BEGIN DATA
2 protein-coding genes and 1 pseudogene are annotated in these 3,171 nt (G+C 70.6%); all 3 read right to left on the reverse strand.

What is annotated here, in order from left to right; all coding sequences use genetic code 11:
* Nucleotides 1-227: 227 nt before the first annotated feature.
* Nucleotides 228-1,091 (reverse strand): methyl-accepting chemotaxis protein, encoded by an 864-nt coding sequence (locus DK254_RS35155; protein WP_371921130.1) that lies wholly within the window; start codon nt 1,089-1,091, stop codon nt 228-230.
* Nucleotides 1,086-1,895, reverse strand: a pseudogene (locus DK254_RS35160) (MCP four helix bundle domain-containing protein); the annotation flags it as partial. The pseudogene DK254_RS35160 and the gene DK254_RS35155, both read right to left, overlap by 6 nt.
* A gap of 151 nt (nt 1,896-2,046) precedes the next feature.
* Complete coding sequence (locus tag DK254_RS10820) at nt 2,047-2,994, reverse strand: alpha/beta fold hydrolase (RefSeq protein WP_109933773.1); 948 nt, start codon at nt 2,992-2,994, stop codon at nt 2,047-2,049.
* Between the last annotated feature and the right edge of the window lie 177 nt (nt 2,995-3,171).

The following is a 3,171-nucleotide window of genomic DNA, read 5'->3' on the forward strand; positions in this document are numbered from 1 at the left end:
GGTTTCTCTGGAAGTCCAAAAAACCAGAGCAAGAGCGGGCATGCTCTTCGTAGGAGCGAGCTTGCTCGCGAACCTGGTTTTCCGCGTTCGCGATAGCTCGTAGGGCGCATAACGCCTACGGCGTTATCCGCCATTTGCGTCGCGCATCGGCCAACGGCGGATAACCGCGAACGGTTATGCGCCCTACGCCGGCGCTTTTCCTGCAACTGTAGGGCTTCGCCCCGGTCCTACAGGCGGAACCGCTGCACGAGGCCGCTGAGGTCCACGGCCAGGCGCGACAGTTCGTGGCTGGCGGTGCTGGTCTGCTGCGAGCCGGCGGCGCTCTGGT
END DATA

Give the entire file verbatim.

2 protein-coding genes and 1 pseudogene are annotated in these 3,171 nt (G+C 70.6%); all 3 read right to left on the reverse strand.

What is annotated here, in order from left to right; all coding sequences use genetic code 11:
* Nucleotides 1-227: 227 nt before the first annotated feature.
* Nucleotides 228-1,091 (reverse strand): methyl-accepting chemotaxis protein, encoded by an 864-nt coding sequence (locus DK254_RS35155; protein WP_371921130.1) that lies wholly within the window; start codon nt 1,089-1,091, stop codon nt 228-230.
* Nucleotides 1,086-1,895, reverse strand: a pseudogene (locus DK254_RS35160) (MCP four helix bundle domain-containing protein); the annotation flags it as partial. The pseudogene DK254_RS35160 and the gene DK254_RS35155, both read right to left, overlap by 6 nt.
* A gap of 151 nt (nt 1,896-2,046) precedes the next feature.
* Complete coding sequence (locus tag DK254_RS10820) at nt 2,047-2,994, reverse strand: alpha/beta fold hydrolase (RefSeq protein WP_109933773.1); 948 nt, start codon at nt 2,992-2,994, stop codon at nt 2,047-2,049.
* Between the last annotated feature and the right edge of the window lie 177 nt (nt 2,995-3,171).

The following is a 3,171-nucleotide window of genomic DNA, read 5'->3' on the forward strand; positions in this document are numbered from 1 at the left end:
GGTTTCTCTGGAAGTCCAAAAAACCAGAGCAAGAGCGGGCATGCTCTTCGTAGGAGCGAGCTTGCTCGCGAACCTGGTTTTCCGCGTTCGCGATAGCTCGTAGGGCGCATAACGCCTACGGCGTTATCCGCCATTTGCGTCGCGCATCGGCCAACGGCGGATAACCGCGAACGGTTATGCGCCCTACGCCGGCGCTTTTCCTGCAACTGTAGGGCTTCGCCCCGGTCCTACAGGCGGAACCGCTGCACGAGGCCGCTGAGGTCCACGGCCAGGCGCGACAGTTCGTGGCTGGCGGTGCTGGTCTGCTGCGAGCCGGCGGCGCTCTGGT